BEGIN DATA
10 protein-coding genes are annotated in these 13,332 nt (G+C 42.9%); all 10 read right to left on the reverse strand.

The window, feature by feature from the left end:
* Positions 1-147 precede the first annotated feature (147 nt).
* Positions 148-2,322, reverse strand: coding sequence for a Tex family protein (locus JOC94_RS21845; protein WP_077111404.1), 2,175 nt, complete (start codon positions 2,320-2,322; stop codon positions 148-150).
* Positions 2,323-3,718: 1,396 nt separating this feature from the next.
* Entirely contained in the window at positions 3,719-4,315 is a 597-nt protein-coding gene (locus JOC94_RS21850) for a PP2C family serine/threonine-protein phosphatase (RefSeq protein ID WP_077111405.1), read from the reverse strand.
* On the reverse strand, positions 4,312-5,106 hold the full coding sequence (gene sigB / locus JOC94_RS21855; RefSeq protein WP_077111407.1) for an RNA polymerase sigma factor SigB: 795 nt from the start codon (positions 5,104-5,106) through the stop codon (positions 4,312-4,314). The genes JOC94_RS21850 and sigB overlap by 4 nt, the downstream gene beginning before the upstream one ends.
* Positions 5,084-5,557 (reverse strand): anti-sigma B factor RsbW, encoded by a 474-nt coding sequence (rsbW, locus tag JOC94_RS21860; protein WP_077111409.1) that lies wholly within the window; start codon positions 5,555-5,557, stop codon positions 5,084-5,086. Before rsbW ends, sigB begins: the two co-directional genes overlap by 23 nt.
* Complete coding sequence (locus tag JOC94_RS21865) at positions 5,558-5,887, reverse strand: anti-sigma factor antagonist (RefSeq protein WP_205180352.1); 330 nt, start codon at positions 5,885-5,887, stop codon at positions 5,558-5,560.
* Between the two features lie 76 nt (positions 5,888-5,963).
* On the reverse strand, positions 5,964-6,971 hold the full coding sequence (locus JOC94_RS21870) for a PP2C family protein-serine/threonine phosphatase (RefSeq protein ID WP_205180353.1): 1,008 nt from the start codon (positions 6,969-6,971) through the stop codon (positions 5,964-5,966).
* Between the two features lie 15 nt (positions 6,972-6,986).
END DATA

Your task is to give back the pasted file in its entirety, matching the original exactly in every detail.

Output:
10 protein-coding genes are annotated in these 13,332 nt (G+C 42.9%); all 10 read right to left on the reverse strand.

The window, feature by feature from the left end:
* Positions 1-147 precede the first annotated feature (147 nt).
* Positions 148-2,322, reverse strand: coding sequence for a Tex family protein (locus JOC94_RS21845; protein WP_077111404.1), 2,175 nt, complete (start codon positions 2,320-2,322; stop codon positions 148-150).
* Positions 2,323-3,718: 1,396 nt separating this feature from the next.
* Entirely contained in the window at positions 3,719-4,315 is a 597-nt protein-coding gene (locus JOC94_RS21850) for a PP2C family serine/threonine-protein phosphatase (RefSeq protein ID WP_077111405.1), read from the reverse strand.
* On the reverse strand, positions 4,312-5,106 hold the full coding sequence (gene sigB / locus JOC94_RS21855; RefSeq protein WP_077111407.1) for an RNA polymerase sigma factor SigB: 795 nt from the start codon (positions 5,104-5,106) through the stop codon (positions 4,312-4,314). The genes JOC94_RS21850 and sigB overlap by 4 nt, the downstream gene beginning before the upstream one ends.
* Positions 5,084-5,557 (reverse strand): anti-sigma B factor RsbW, encoded by a 474-nt coding sequence (rsbW, locus tag JOC94_RS21860; protein WP_077111409.1) that lies wholly within the window; start codon positions 5,555-5,557, stop codon positions 5,084-5,086. Before rsbW ends, sigB begins: the two co-directional genes overlap by 23 nt.
* Complete coding sequence (locus tag JOC94_RS21865) at positions 5,558-5,887, reverse strand: anti-sigma factor antagonist (RefSeq protein WP_205180352.1); 330 nt, start codon at positions 5,885-5,887, stop codon at positions 5,558-5,560.
* Between the two features lie 76 nt (positions 5,888-5,963).
* On the reverse strand, positions 5,964-6,971 hold the full coding sequence (locus JOC94_RS21870) for a PP2C family protein-serine/threonine phosphatase (RefSeq protein ID WP_205180353.1): 1,008 nt from the start codon (positions 6,969-6,971) through the stop codon (positions 5,964-5,966).
* Between the two features lie 15 nt (positions 6,972-6,986).